Duncan says it has been his purpose to serve the yoga industry by setting an example of establishing studios and letting contemporary vinyasa (flowing) yoga evolve, and now it’s done. “I have completed that karmic phase in my life and I now know there is something greater,” he says. “People who become successful have a responsibility to be generous and do some good with their money, to work towards being more self aware, heal the world and give as much love to children as they can.”

According to Duncan, a Power Living one-hour yoga class is “a physical workout that equates to tone and Beauty and spiritual presence that brings a transformation. We don’t go into the deep spiritual work but are more about being present and mindful, rather than the transcendence. We get people clear on their mental chatter and the constant reactivity, and to question their thoughts. This provides insight to look at life in a different way.

“We encourage people to have faith that everything is perfectly as it’s meant to be right now for you to be at peace. For any yogi who wants to evolve, you need to know you are totally in charge of your inner state at all times.”

Living the yoga dharma

If you seek to live your yoga dharma, Hillary shares 10 steps to help you on the path:

  • Slow down, place the mind with each step in life, bringing a mindful presence throughout each day.
  • Give up toxic substances (meat, alcohol, coffee, processed carbohydrates, addictive pharmaceutical and recreational drugs). Cleanse old karmic attachments stuck in the body, emotions, relationships and attitudes.
  • Introduce healthy, organic, plant-based raw foods as your predominant diet. Incorporate proper food combining, eat small meals and practise mindfulness when buying, preparing and eating food.
  • During daily meditation, before walking away from the cushion, affirm being a channel of light, focusing on oneness, God consciousness, universal peace, emptiness and equanimity.
  • Commune with nature whenever you can, letting go of the material world of gadgets, work and agendas.
  • Centre yourself in a yoga practice in which you unconditionally accept where you are and who you are, and have patience with your growing ability to master the asanas as best you can. Be open and encouraged from within, and from those who you respect, to help you transform various aspects of your life that don’t honour a pure yogic dharma lifestyle and connection to the divine.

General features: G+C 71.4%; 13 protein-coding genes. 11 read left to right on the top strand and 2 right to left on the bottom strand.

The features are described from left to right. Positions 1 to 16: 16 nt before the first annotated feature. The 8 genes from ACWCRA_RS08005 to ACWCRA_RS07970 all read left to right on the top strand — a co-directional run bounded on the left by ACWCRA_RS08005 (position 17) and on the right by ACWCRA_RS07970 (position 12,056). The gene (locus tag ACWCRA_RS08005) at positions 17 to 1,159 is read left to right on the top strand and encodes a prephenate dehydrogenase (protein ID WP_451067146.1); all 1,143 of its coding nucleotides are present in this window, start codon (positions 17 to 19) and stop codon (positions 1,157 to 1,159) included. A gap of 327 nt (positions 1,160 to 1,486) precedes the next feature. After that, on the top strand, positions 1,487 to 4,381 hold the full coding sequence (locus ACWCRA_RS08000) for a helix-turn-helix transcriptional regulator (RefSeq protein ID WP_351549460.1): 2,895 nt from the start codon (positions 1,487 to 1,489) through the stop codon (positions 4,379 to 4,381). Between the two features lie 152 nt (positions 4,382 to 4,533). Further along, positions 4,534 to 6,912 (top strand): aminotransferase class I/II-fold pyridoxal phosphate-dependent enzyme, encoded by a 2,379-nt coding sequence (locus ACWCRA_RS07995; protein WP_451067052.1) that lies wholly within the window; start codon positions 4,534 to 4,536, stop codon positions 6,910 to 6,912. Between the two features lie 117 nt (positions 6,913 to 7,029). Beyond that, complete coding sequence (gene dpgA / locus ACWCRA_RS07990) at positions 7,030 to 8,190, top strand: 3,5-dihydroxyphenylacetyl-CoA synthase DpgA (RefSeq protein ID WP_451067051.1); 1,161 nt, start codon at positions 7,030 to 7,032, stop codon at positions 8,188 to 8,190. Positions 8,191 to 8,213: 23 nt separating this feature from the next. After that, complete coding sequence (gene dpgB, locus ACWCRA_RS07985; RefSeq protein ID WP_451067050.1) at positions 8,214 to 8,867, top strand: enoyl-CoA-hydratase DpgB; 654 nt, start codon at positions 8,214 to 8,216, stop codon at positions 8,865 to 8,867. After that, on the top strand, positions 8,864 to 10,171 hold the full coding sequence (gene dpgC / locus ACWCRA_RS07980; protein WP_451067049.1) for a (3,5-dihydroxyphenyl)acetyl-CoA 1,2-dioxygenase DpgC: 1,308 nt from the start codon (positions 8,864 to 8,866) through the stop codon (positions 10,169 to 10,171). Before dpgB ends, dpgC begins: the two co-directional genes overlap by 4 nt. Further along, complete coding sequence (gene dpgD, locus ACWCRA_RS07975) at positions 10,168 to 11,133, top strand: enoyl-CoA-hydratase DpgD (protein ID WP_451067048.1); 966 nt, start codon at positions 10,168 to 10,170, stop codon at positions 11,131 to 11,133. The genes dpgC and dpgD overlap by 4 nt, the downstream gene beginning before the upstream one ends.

• Engage in activities that provide you with an opportunity to forgive, where forgiveness allows the other person and thus yourself to be free. Find ways to express your compassion, charity, love and kindness to others (even enemies) without conditions and expectations.
  • Follow the eightfold path: right intention, right direction, right speech, right action, right effort, right livelihood, right mindfulness and right meditation.
  • Be grateful for your life, even if you are suffering, as being grateful is likely to reveal the cause of your suffering and the appropriate path to alleviate it.
  • Choose a profession that you feel happy with and where you feel grateful for all compensation. Meditate on seeing that the money — and all material abundance you receive in your life — is divine substance, and that it is your dharma and karmic yoga to express compassion through channelling that abundance forward toward a venture worthy of your love to serve.

In addition, Hillary says, “Yogis need to grasp a depth of presence that encompasses as many dimensions and perspectives of consciousness as one is capable of incorporating into that moment. Being a yogi means living in union with nature and the divine universe.”

Dharma is in your nature and the righteous duties you are required to perform in this life to abide by cosmic law. To live the yoga dharma is to awaken to those righteous duties — your spirit’s mission — and act on them. To know the cosmic laws and grasp your unique dharma, settle consciousness through yoga practice, listen and live in harmony with the intuition found in being one with the natural elements and the whole universe. Slow down, purify, seek the light, be one with peace.

Does the notion of dharma fit with the modern lifestyle? Duncan suggests being real about modern-day pressures, disciplined and honest about the impact your choices will have, and then making your own decisions. These decisions, he says, are made in accordance with your commitment to spiritual progression at that time in your life.

Hillary asserts it is your right as a human being to be healthy and live your dharma. “To be liberated, to awaken our ‘immune intelligence’, to become enlightened beings, we are required to take excellent care and be attentive to everything in our life,” she says. As for her own purpose, Hillary says, “My goal in life is to be a pillar of divine light and a rock or a wave as often as I can. This has become a privilege that I am immensely grateful for.”



 

Kylie Terraluna

Kylie Terraluna is Author & Editor of WellBeing Goddess, a beautiful book and journey into the heart of yoga’s Divine feminine practices, published by WellBeing Magazine. Kylie is an esoteric yoga teacher, conscious living advocate, yoga author, features writer, speaker and mum. She is available for workshops and retreats and offers esoteric lifestyle coaching.

To connect, visit: kylieterraluna.com.au